Are athletes really getting better, faster, stronger?

A new TED talk by David Epstein says “not as much as you might think.”

From the transcript, here is one interesting excerpt:

…consider that Usain Bolt started by propelling himself out of blocks down a specially fabricated carpet designed to allow him to travel as fast as humanly possible. Jesse Owens, on the other hand, ran on cinders, the ash from burnt wood, and that soft surface stole far more energy from his legs as he ran. Rather than blocks, Jesse Owens had a gardening trowel that he had to use to dig holes in the cinders to start from.Biomechanical analysis of the speed of Owens’ joints shows that had been running on the same surface as Bolt, he wouldn’t have been 14 feet behind, he would have been within one stride.

This is interesting too:

In the early half of the 20th century, physical education instructors and coaches had the idea that the average body type was the best for all athletic endeavors: medium height, medium weight, no matter the sport.And this showed in athletes’ bodies. In the 1920s, the average elite high-jumper and average elite shot-putter were the same exact size. But as that idea started to fade away, as sports scientists and coaches realized that rather than the average body type, you want highly specialized bodies that fit into certain athletic niches, a form of artificial selection took place, a self-sorting for bodies that fit certain sports, and athletes’ bodies became more different from one another. Today, rather than the same size as the average elite high jumper, the average elite shot-putter is two and a half inches taller and 130 pounds heavier. And this happened throughout the sports world.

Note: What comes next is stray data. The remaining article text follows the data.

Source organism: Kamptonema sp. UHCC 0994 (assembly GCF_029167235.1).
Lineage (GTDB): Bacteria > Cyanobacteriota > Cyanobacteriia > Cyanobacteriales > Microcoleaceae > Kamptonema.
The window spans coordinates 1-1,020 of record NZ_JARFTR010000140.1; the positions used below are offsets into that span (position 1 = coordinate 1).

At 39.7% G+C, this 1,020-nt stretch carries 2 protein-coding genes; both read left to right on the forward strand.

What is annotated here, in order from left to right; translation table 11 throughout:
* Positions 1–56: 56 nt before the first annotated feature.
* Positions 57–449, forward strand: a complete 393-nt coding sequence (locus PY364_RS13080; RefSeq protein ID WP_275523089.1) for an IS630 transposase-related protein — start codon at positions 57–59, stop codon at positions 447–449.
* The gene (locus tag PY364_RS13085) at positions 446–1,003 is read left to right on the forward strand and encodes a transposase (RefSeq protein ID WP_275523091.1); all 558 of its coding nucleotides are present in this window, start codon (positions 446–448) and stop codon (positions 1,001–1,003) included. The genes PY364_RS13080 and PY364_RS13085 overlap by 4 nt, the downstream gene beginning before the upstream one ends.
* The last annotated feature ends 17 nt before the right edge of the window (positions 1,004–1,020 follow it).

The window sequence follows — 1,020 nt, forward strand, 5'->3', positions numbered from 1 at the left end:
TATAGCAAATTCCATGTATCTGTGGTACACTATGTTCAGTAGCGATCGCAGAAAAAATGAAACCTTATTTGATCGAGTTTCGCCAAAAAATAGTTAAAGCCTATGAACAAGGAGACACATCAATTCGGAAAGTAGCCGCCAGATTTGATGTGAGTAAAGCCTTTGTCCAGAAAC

There is this contrast:

… if you know an American man between the ages of 20 and 40 who is at least seven feet tall, there’s a 17 percent chance he’s in the NBA right now…in sports where diminutive stature is an advantage, the small athletes got smaller. The average elite female gymnast shrunk from 5’3″ to 4’9″ on average over the last 30 years, all the better for their power-to-weight ratio and for spinning in the air.

I cannot say I am convinced, if only because I don’t recall too many NBA players from my boyhood looking like Charles Oakley.  You can suggest that example more than fits the author’s hypothesis, but then I wonder which view he is arguing against.  If you hold enough other things equal, of course performance has to be equal too.

For the pointer I thank Mitch Berkson.


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